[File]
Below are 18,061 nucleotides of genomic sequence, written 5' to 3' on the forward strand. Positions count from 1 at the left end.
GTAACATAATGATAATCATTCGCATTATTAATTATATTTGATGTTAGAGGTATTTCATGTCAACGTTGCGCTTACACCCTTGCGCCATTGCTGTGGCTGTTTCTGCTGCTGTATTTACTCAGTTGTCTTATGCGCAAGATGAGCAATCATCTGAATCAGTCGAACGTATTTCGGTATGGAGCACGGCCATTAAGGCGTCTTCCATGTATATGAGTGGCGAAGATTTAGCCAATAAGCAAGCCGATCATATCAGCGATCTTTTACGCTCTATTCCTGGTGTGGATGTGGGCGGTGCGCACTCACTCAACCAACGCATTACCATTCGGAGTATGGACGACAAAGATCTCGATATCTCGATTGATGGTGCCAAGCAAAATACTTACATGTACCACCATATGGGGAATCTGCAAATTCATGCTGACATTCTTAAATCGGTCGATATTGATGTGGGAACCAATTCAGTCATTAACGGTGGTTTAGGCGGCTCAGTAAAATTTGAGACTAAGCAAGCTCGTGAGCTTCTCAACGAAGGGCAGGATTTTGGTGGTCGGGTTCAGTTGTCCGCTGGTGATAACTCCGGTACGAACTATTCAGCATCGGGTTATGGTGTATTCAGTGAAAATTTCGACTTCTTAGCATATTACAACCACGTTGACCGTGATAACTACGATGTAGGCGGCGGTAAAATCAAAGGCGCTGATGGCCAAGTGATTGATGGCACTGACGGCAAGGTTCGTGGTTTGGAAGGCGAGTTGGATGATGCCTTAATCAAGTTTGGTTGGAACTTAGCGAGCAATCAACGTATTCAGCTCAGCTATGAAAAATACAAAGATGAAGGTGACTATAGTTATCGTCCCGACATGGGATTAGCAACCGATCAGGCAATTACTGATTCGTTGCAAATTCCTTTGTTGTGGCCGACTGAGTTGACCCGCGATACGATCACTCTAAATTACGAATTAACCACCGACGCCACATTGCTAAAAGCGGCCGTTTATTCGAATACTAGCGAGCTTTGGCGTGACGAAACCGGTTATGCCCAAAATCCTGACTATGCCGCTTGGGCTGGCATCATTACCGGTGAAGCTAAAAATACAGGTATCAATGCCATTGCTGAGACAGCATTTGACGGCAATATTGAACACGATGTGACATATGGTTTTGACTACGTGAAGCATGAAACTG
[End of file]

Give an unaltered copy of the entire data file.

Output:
Below are 18,061 nucleotides of genomic sequence, written 5' to 3' on the forward strand. Positions count from 1 at the left end.
GTAACATAATGATAATCATTCGCATTATTAATTATATTTGATGTTAGAGGTATTTCATGTCAACGTTGCGCTTACACCCTTGCGCCATTGCTGTGGCTGTTTCTGCTGCTGTATTTACTCAGTTGTCTTATGCGCAAGATGAGCAATCATCTGAATCAGTCGAACGTATTTCGGTATGGAGCACGGCCATTAAGGCGTCTTCCATGTATATGAGTGGCGAAGATTTAGCCAATAAGCAAGCCGATCATATCAGCGATCTTTTACGCTCTATTCCTGGTGTGGATGTGGGCGGTGCGCACTCACTCAACCAACGCATTACCATTCGGAGTATGGACGACAAAGATCTCGATATCTCGATTGATGGTGCCAAGCAAAATACTTACATGTACCACCATATGGGGAATCTGCAAATTCATGCTGACATTCTTAAATCGGTCGATATTGATGTGGGAACCAATTCAGTCATTAACGGTGGTTTAGGCGGCTCAGTAAAATTTGAGACTAAGCAAGCTCGTGAGCTTCTCAACGAAGGGCAGGATTTTGGTGGTCGGGTTCAGTTGTCCGCTGGTGATAACTCCGGTACGAACTATTCAGCATCGGGTTATGGTGTATTCAGTGAAAATTTCGACTTCTTAGCATATTACAACCACGTTGACCGTGATAACTACGATGTAGGCGGCGGTAAAATCAAAGGCGCTGATGGCCAAGTGATTGATGGCACTGACGGCAAGGTTCGTGGTTTGGAAGGCGAGTTGGATGATGCCTTAATCAAGTTTGGTTGGAACTTAGCGAGCAATCAACGTATTCAGCTCAGCTATGAAAAATACAAAGATGAAGGTGACTATAGTTATCGTCCCGACATGGGATTAGCAACCGATCAGGCAATTACTGATTCGTTGCAAATTCCTTTGTTGTGGCCGACTGAGTTGACCCGCGATACGATCACTCTAAATTACGAATTAACCACCGACGCCACATTGCTAAAAGCGGCCGTTTATTCGAATACTAGCGAGCTTTGGCGTGACGAAACCGGTTATGCCCAAAATCCTGACTATGCCGCTTGGGCTGGCATCATTACCGGTGAAGCTAAAAATACAGGTATCAATGCCATTGCTGAGACAGCATTTGACGGCAATATTGAACACGATGTGACATATGGTTTTGACTACGTGAAGCATGAAACTG